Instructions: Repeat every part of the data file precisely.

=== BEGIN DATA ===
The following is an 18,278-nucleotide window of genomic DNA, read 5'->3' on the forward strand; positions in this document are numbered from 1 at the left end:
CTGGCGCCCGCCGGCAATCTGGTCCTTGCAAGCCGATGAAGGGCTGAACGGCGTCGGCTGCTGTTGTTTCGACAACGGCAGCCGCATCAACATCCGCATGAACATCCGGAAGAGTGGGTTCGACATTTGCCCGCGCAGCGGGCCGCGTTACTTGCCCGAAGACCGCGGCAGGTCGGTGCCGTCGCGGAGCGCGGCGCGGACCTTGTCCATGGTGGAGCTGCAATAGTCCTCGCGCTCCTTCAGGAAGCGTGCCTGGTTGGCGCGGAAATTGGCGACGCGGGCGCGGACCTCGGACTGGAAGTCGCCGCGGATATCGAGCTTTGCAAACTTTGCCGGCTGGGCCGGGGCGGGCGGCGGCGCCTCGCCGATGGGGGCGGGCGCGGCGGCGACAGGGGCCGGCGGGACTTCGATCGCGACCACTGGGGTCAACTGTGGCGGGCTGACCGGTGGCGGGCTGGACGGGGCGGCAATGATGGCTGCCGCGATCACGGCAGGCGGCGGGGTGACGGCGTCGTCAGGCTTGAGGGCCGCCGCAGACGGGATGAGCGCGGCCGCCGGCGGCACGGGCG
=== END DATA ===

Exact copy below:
The following is an 18,278-nucleotide window of genomic DNA, read 5'->3' on the forward strand; positions in this document are numbered from 1 at the left end:
CTGGCGCCCGCCGGCAATCTGGTCCTTGCAAGCCGATGAAGGGCTGAACGGCGTCGGCTGCTGTTGTTTCGACAACGGCAGCCGCATCAACATCCGCATGAACATCCGGAAGAGTGGGTTCGACATTTGCCCGCGCAGCGGGCCGCGTTACTTGCCCGAAGACCGCGGCAGGTCGGTGCCGTCGCGGAGCGCGGCGCGGACCTTGTCCATGGTGGAGCTGCAATAGTCCTCGCGCTCCTTCAGGAAGCGTGCCTGGTTGGCGCGGAAATTGGCGACGCGGGCGCGGACCTCGGACTGGAAGTCGCCGCGGATATCGAGCTTTGCAAACTTTGCCGGCTGGGCCGGGGCGGGCGGCGGCGCCTCGCCGATGGGGGCGGGCGCGGCGGCGACAGGGGCCGGCGGGACTTCGATCGCGACCACTGGGGTCAACTGTGGCGGGCTGACCGGTGGCGGGCTGGACGGGGCGGCAATGATGGCTGCCGCGATCACGGCAGGCGGCGGGGTGACGGCGTCGTCAGGCTTGAGGGCCGCCGCAGACGGGATGAGCGCGGCCGCCGGCGGCACGGGCG